Over the years, the writing and speaking ministry of John Piper has been a great blessing to my own ministry. So when I first learned of this leave of absence—from May 1 to December 31, 2010—my mind began to wonder.
But Mr. Piper has left no doubt in our minds:
I asked the elders to consider this leave because of a growing sense that my soul, my marriage, my family, and my ministry-pattern need a reality check from the Holy Spirit. On the one hand, I love my Lord, my wife, my five children and their families first and foremost; and I love my work of preaching and writing and leading Bethlehem. I hope the Lord gives me at least five more years as the pastor for preaching and vision at Bethlehem.
But on the other hand, I see several species of pride in my soul that, while they may not rise to the level of disqualifying me for ministry, grieve me, and have taken a toll on my relationship with Noël and others who are dear to me. How do I apologize to you, not for a specific deed, but for ongoing character flaws, and their effects on everybody? I’ll say it now, and no doubt will say it again, I’m sorry. Since I don’t have just one deed to point to, I simply ask for a spirit of forgiveness; and I give you as much assurance as I can that I am not making peace, but war, with my own sins.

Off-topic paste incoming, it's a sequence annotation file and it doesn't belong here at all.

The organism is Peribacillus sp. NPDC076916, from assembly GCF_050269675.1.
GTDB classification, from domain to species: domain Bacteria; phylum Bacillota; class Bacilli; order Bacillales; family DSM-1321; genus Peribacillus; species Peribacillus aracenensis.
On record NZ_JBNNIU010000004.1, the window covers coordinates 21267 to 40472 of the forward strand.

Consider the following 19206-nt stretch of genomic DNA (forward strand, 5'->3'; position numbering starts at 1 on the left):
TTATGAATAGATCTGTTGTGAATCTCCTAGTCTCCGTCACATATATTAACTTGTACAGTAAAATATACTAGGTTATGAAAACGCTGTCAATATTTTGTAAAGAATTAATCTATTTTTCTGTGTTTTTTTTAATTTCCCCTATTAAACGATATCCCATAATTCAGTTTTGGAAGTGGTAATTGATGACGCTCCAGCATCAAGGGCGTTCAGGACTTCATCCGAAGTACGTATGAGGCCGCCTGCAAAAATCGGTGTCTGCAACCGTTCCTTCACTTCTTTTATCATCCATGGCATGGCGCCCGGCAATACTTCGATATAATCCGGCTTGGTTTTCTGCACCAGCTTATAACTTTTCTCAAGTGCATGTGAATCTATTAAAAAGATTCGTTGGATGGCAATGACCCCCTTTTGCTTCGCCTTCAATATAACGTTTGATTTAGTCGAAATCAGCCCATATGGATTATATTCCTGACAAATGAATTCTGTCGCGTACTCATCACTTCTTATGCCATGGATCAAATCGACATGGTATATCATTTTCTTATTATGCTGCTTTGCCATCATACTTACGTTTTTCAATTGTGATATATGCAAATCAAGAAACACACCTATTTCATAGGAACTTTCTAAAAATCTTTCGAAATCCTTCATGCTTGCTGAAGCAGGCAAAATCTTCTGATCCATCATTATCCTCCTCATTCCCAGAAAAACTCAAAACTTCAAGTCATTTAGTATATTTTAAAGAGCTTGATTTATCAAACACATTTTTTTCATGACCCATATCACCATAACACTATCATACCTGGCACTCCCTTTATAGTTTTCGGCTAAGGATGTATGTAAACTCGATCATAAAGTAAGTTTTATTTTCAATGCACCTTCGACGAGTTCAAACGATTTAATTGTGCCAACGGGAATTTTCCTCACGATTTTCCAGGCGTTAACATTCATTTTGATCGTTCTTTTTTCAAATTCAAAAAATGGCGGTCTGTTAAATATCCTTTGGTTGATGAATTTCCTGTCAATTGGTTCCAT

The difference between this leave and the sabbatical I took four years ago is that I wrote a book on that sabbatical (What Jesus Demands from the World). In 30 years, I have never let go of the passion for public productivity. In this leave, I intend to let go of all of it. No book-writing. No sermon preparation or preaching. No blogging. No Twitter. No articles. No reports. No papers. And no speaking engagements. There is one stateside exception—the weekend devoted to the Desiring God National Conferencecombined with the inaugural convocation of Bethlehem College and Seminary in October. Noël thought I should keep three international commitments. Our reasoning is that if she could go along, and if we plan it right, these could be very special times of refreshment together. (full post…; emphasis added)
During these eight months of leave, John Piper requested no pay from the church and the elders (perhaps the Holy Spirit has prescribed this one).
While most of us as pastors may not be able to take such extended leave of absence (or may not be called to do so), we may learn from pastor John Piper’s upcoming leave of absence: “I asked the elders to consider this leave because of a growing sense that my soul, my marriage, my family, and my ministry-pattern need a reality check from the Holy Spirit.”